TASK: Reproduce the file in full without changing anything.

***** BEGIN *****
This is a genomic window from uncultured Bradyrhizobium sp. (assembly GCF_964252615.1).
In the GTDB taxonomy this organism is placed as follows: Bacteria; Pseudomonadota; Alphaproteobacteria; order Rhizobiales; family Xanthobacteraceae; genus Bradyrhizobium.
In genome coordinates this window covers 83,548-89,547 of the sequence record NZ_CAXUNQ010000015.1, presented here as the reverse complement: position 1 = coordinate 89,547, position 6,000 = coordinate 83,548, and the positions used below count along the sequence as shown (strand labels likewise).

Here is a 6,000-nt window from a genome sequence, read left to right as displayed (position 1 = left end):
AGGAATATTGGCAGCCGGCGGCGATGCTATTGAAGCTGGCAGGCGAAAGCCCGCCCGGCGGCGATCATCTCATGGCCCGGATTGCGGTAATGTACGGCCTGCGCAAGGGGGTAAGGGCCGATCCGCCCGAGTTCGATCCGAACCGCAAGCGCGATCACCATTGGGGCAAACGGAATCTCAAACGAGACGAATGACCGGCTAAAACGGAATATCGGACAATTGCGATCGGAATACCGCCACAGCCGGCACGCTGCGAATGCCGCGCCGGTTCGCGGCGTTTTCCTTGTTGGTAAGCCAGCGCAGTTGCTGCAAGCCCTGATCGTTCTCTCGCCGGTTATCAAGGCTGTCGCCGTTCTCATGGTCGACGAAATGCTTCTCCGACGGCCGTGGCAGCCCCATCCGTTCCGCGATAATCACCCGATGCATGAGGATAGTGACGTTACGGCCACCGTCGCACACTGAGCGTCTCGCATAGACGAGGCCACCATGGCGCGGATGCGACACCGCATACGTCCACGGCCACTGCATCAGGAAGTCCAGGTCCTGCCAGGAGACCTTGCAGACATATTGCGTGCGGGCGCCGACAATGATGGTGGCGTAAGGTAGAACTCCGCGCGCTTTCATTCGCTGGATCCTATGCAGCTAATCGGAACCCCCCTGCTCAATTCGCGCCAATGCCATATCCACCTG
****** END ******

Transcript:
This is a genomic window from uncultured Bradyrhizobium sp. (assembly GCF_964252615.1).
In the GTDB taxonomy this organism is placed as follows: Bacteria; Pseudomonadota; Alphaproteobacteria; order Rhizobiales; family Xanthobacteraceae; genus Bradyrhizobium.
In genome coordinates this window covers 83,548-89,547 of the sequence record NZ_CAXUNQ010000015.1, presented here as the reverse complement: position 1 = coordinate 89,547, position 6,000 = coordinate 83,548, and the positions used below count along the sequence as shown (strand labels likewise).

Here is a 6,000-nt window from a genome sequence, read left to right as displayed (position 1 = left end):
AGGAATATTGGCAGCCGGCGGCGATGCTATTGAAGCTGGCAGGCGAAAGCCCGCCCGGCGGCGATCATCTCATGGCCCGGATTGCGGTAATGTACGGCCTGCGCAAGGGGGTAAGGGCCGATCCGCCCGAGTTCGATCCGAACCGCAAGCGCGATCACCATTGGGGCAAACGGAATCTCAAACGAGACGAATGACCGGCTAAAACGGAATATCGGACAATTGCGATCGGAATACCGCCACAGCCGGCACGCTGCGAATGCCGCGCCGGTTCGCGGCGTTTTCCTTGTTGGTAAGCCAGCGCAGTTGCTGCAAGCCCTGATCGTTCTCTCGCCGGTTATCAAGGCTGTCGCCGTTCTCATGGTCGACGAAATGCTTCTCCGACGGCCGTGGCAGCCCCATCCGTTCCGCGATAATCACCCGATGCATGAGGATAGTGACGTTACGGCCACCGTCGCACACTGAGCGTCTCGCATAGACGAGGCCACCATGGCGCGGATGCGACACCGCATACGTCCACGGCCACTGCATCAGGAAGTCCAGGTCCTGCCAGGAGACCTTGCAGACATATTGCGTGCGGGCGCCGACAATGATGGTGGCGTAAGGTAGAACTCCGCGCGCTTTCATTCGCTGGATCCTATGCAGCTAATCGGAACCCCCCTGCTCAATTCGCGCCAATGCCATATCCACCTG